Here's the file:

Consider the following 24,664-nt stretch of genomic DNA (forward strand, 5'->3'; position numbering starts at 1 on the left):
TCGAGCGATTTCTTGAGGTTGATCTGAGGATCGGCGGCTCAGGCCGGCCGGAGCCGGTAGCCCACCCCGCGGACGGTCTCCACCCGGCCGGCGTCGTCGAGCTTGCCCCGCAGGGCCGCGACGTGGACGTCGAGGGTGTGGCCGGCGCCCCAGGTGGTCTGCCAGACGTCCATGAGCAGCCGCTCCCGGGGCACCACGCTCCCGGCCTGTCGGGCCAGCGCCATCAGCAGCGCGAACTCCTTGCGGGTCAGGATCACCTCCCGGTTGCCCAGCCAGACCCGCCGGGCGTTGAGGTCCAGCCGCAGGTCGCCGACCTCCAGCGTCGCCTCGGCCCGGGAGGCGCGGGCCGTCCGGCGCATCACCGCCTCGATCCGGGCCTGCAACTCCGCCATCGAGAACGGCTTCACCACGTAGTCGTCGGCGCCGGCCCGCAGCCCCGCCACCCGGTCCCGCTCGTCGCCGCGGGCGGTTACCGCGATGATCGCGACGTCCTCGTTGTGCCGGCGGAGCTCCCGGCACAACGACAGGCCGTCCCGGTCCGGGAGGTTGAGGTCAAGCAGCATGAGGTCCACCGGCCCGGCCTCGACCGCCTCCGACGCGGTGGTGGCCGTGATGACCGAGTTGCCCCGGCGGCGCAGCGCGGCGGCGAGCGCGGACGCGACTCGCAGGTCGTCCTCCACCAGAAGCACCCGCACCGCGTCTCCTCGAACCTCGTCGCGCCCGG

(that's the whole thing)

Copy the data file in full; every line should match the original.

Consider the following 24,664-nt stretch of genomic DNA (forward strand, 5'->3'; position numbering starts at 1 on the left):
TCGAGCGATTTCTTGAGGTTGATCTGAGGATCGGCGGCTCAGGCCGGCCGGAGCCGGTAGCCCACCCCGCGGACGGTCTCCACCCGGCCGGCGTCGTCGAGCTTGCCCCGCAGGGCCGCGACGTGGACGTCGAGGGTGTGGCCGGCGCCCCAGGTGGTCTGCCAGACGTCCATGAGCAGCCGCTCCCGGGGCACCACGCTCCCGGCCTGTCGGGCCAGCGCCATCAGCAGCGCGAACTCCTTGCGGGTCAGGATCACCTCCCGGTTGCCCAGCCAGACCCGCCGGGCGTTGAGGTCCAGCCGCAGGTCGCCGACCTCCAGCGTCGCCTCGGCCCGGGAGGCGCGGGCCGTCCGGCGCATCACCGCCTCGATCCGGGCCTGCAACTCCGCCATCGAGAACGGCTTCACCACGTAGTCGTCGGCGCCGGCCCGCAGCCCCGCCACCCGGTCCCGCTCGTCGCCGCGGGCGGTTACCGCGATGATCGCGACGTCCTCGTTGTGCCGGCGGAGCTCCCGGCACAACGACAGGCCGTCCCGGTCCGGGAGGTTGAGGTCAAGCAGCATGAGGTCCACCGGCCCGGCCTCGACCGCCTCCGACGCGGTGGTGGCCGTGATGACCGAGTTGCCCCGGCGGCGCAGCGCGGCGGCGAGCGCGGACGCGACTCGCAGGTCGTCCTCCACCAGAAGCACCCGCACCGCGTCTCCTCGAACCTCGTCGCGCCCGG